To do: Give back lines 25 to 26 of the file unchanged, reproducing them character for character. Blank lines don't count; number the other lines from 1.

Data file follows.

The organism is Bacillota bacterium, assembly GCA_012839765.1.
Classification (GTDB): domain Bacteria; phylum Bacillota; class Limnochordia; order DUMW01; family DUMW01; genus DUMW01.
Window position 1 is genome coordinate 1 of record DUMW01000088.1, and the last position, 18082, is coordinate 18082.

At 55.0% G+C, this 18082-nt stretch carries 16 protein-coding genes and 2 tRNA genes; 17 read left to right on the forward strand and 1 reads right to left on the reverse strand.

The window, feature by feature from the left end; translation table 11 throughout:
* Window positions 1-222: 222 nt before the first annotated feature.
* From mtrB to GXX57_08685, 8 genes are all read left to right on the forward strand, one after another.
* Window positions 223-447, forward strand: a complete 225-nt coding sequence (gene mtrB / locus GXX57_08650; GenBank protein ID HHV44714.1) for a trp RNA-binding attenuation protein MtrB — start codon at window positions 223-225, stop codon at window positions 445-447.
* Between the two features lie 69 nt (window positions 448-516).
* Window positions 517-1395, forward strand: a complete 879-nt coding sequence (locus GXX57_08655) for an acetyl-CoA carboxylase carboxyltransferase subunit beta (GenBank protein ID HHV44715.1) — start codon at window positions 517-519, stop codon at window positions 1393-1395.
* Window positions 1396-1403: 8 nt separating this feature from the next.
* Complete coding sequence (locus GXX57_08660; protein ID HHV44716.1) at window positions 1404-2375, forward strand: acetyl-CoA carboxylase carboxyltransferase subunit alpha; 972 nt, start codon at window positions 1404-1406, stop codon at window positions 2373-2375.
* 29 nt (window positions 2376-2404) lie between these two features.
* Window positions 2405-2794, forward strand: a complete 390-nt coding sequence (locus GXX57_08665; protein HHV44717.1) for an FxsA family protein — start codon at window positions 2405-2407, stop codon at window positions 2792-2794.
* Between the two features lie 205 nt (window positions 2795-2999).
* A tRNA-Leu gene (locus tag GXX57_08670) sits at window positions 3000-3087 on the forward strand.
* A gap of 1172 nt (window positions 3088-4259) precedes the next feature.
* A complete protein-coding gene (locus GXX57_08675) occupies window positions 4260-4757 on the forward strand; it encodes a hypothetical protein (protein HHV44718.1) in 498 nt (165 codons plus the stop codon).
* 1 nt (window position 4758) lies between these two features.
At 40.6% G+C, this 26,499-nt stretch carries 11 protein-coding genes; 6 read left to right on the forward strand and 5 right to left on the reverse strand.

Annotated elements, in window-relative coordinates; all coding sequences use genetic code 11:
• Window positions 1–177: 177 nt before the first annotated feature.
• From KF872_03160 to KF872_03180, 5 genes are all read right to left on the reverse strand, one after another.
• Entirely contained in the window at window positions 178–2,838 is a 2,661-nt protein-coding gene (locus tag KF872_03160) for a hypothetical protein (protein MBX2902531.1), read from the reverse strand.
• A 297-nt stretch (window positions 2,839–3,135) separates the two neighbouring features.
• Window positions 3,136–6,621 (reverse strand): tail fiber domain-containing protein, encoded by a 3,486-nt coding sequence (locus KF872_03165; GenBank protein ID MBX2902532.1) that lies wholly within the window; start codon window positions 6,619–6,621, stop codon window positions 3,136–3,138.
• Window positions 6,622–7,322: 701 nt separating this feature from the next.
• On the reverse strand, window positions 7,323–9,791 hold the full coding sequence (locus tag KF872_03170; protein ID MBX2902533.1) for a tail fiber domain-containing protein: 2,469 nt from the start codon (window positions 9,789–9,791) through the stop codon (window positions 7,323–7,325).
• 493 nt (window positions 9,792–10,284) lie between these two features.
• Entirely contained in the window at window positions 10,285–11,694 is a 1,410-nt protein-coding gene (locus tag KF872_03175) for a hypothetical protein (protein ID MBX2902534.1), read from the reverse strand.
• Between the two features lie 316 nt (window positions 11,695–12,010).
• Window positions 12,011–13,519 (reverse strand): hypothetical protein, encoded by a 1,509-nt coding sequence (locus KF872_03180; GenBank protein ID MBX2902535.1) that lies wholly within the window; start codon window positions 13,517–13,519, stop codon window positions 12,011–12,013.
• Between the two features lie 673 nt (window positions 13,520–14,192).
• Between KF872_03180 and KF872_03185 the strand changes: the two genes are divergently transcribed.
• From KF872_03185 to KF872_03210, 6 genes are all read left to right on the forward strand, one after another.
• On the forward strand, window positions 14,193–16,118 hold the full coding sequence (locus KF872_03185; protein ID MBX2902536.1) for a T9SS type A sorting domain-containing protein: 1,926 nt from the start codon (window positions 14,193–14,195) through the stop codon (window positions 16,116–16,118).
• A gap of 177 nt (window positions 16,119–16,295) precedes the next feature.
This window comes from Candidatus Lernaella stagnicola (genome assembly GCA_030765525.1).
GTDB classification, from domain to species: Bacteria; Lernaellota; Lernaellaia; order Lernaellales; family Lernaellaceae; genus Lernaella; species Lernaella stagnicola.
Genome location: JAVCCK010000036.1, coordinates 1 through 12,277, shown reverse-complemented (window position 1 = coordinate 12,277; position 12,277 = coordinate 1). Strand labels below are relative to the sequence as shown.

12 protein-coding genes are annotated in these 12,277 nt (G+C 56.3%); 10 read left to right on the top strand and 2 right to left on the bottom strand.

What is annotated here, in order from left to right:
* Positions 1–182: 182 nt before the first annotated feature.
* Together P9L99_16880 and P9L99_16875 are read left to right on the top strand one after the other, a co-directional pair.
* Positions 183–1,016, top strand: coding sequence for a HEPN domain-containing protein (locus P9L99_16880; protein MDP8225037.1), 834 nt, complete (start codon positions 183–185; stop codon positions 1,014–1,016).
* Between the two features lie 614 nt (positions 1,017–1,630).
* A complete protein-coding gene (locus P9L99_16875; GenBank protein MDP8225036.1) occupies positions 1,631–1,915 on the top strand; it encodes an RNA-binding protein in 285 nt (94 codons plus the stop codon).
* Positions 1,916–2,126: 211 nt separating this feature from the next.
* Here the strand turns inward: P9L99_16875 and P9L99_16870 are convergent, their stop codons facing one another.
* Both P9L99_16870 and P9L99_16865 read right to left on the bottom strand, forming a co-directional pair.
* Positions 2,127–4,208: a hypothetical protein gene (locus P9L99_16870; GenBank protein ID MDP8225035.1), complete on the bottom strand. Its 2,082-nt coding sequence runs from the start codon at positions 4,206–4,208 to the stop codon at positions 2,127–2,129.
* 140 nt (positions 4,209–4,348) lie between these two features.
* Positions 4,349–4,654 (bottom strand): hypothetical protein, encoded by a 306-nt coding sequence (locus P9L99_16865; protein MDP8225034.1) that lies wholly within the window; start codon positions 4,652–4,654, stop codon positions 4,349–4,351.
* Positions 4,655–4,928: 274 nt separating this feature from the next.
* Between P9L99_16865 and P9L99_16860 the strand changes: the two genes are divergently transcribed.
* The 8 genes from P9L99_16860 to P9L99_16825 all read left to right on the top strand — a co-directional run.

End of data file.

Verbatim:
• A 297-nt stretch (window positions 2,839–3,135) separates the two neighbouring features.
• Window positions 3,136–6,621 (reverse strand): tail fiber domain-containing protein, encoded by a 3,486-nt coding sequence (locus KF872_03165; GenBank protein ID MBX2902532.1) that lies wholly within the window; start codon window positions 6,619–6,621, stop codon window positions 3,136–3,138.